Wildlife Surveys and Monitoring

The Town of Kiawah Island conducts a variety of wildlife surveys in an effort to estimate population size and abundance of many wildlife species. Surveys also allow biologists to look at population trends over time to better understand how our native wildlife species are adapting to changes on Kiawah Island. For more information on these surveys, click on the links below.

White-Tailed Deer

Spotlight surveys have been conducted for deer since 1997. Surveys are currently conducted for 2 consecutive nights during September/October and December/January. The survey route is 18.2 miles long and covers most of Kiawah Island. In order to calculate the density of deer on the island, biologists periodically conduct visibility estimates along the route.

By estimating the survey width using the estimates, it is possible to calculate the number of acres surveyed which is used to estimate deer density in deer per square mile.  Learn more.

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American Alligators

Alligator surveys are conducted annually during July or August for 2 consecutive nights. The survey route covers most of the ponds on the island. The total number of alligators are recorded along with an estimate of their length.  Alligator densities are reported as alligators per 100 acres of water. Learn more.

Gator Pop 2022 - Copy

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USGS Breeding Bird Survey

This annual Breeding Bird Survey has been conducted since 1998.  Consisting of 50 stops along a predetermined route, all birds seen or heard during a 3-minute period are recorded.  Data from this survey is submitted to USGS and is used to monitor trends and changes in bird populations and distribution at a regional or national scale.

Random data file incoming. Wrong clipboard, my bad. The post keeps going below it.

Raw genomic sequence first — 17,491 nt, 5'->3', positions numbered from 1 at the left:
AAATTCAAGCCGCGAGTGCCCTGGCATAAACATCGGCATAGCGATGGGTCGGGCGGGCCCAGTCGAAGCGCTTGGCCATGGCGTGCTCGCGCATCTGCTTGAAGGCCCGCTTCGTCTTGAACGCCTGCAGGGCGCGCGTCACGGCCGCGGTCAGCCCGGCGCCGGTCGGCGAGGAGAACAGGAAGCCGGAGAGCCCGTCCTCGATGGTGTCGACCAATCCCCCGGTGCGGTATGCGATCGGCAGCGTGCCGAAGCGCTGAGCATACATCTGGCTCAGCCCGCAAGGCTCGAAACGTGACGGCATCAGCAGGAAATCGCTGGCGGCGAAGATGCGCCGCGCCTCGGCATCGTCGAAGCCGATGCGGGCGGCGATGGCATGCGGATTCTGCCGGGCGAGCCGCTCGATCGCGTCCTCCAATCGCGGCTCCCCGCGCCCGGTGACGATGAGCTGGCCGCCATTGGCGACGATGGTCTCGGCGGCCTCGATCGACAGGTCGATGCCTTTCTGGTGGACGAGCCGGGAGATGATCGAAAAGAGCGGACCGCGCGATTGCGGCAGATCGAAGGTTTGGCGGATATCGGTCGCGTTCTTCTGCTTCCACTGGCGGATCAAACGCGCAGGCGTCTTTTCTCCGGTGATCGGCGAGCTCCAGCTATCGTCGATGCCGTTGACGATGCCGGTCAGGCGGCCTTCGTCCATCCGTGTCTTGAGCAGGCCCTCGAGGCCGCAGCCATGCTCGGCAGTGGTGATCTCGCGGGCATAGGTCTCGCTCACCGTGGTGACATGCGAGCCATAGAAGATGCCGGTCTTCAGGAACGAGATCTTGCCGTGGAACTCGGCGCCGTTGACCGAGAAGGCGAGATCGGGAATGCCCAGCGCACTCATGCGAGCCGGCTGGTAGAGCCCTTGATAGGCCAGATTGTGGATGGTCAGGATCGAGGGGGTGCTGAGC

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Least Terns

Least Terns are a state threatened species that nests on the east end of Kiawah Island.  Historically, least terns nested on dry beach areas throughout the state but are currently only found nesting in a handful of locations in South Carolina, one of which is Kiawah Island.  Terns nest from May-July and the nesting area is clearly marked with signs prohibiting access.  An annual nest count has been conducted since they began nesting in 2006.

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Piping Plovers

Piping plovers are a Federally threatened species that utilize the beachfront habitat on Kiawah Island extensively from July to May each year.  Plover surveys are conducted during the fall, winter, and spring and detailed records are kept on number of birds seen, their locations, presence of bands, habitat use, and behavior.

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Red Knots

Red Knots were listed as federally threatened in 2014 as their numbers have dropped significantly.  A variety of researchers have placed unique alphanumeric flags on these birds to gather more information on migration patterns and survival.  Town Biologists conduct periodic surveys for red knots on the island and report flag combinations to aid in this research.  Town Biologists have logged more than 300 individual flagged red knot resightings.  Biologists also assist SCDNR and other natural resource agencies with cannon net captures.

View 2010 Cannon Net Capture Video

View Foraging Video

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Sea Islands Christmas Bird Count

The Christmas Bird Count (CBC) is a volunteer-based bird census conducted annually each winter.  The National Audubon Society has sponsored the event since 1900 when the first CBCs were held.  Currently there are over 2000 CBCs conducted across North and South America (and other countries) every year between December 14th and January 5th.  Each count takes place around the same date each year and all birds seen or heard are counted within a designated 15-mile diameter circle.  The data from each count are compiled by the National Audubon Society and the results were printed (up until this year) in an annual journal called American Birds.

The Sea Islands CBC was first conducted during the 2011-2012 CBC season as a test run.  It was a great success and has been continued each year since.  The count typically occurs on the first Monday in January and includes all of Kiawah Island, Seabrook Island, Wadmalaw Island, most of John's Island, and Deveaux Bank.  Participants are assigned a section of the circle and spend the day covering the area by car, on foot, or even by boat starting at or before sunrise to dusk or later.  To volunteer, email Aaron Given.  

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